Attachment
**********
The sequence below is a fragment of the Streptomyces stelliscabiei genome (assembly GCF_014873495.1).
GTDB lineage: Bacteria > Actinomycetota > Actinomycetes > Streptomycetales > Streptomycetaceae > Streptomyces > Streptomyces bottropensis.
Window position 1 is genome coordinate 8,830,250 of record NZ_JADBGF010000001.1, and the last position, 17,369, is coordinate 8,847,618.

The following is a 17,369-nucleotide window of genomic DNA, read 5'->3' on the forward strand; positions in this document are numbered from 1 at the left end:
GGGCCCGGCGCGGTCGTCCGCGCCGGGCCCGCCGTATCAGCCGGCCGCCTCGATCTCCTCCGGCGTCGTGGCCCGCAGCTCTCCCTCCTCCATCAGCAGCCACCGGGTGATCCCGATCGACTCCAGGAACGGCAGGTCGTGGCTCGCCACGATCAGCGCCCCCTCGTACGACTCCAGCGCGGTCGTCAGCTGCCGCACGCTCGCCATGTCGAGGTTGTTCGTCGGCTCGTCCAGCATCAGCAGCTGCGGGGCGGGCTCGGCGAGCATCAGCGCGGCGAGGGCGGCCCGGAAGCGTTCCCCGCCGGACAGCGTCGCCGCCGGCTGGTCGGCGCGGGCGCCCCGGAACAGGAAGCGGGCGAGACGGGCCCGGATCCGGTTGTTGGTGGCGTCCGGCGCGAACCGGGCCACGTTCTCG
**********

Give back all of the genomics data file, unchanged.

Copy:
The sequence below is a fragment of the Streptomyces stelliscabiei genome (assembly GCF_014873495.1).
GTDB lineage: Bacteria > Actinomycetota > Actinomycetes > Streptomycetales > Streptomycetaceae > Streptomyces > Streptomyces bottropensis.
Window position 1 is genome coordinate 8,830,250 of record NZ_JADBGF010000001.1, and the last position, 17,369, is coordinate 8,847,618.

The following is a 17,369-nucleotide window of genomic DNA, read 5'->3' on the forward strand; positions in this document are numbered from 1 at the left end:
GGGCCCGGCGCGGTCGTCCGCGCCGGGCCCGCCGTATCAGCCGGCCGCCTCGATCTCCTCCGGCGTCGTGGCCCGCAGCTCTCCCTCCTCCATCAGCAGCCACCGGGTGATCCCGATCGACTCCAGGAACGGCAGGTCGTGGCTCGCCACGATCAGCGCCCCCTCGTACGACTCCAGCGCGGTCGTCAGCTGCCGCACGCTCGCCATGTCGAGGTTGTTCGTCGGCTCGTCCAGCATCAGCAGCTGCGGGGCGGGCTCGGCGAGCATCAGCGCGGCGAGGGCGGCCCGGAAGCGTTCCCCGCCGGACAGCGTCGCCGCCGGCTGGTCGGCGCGGGCGCCCCGGAACAGGAAGCGGGCGAGACGGGCCCGGATCCGGTTGTTGGTGGCGTCCGGCGCGAACCGGGCCACGTTCTCG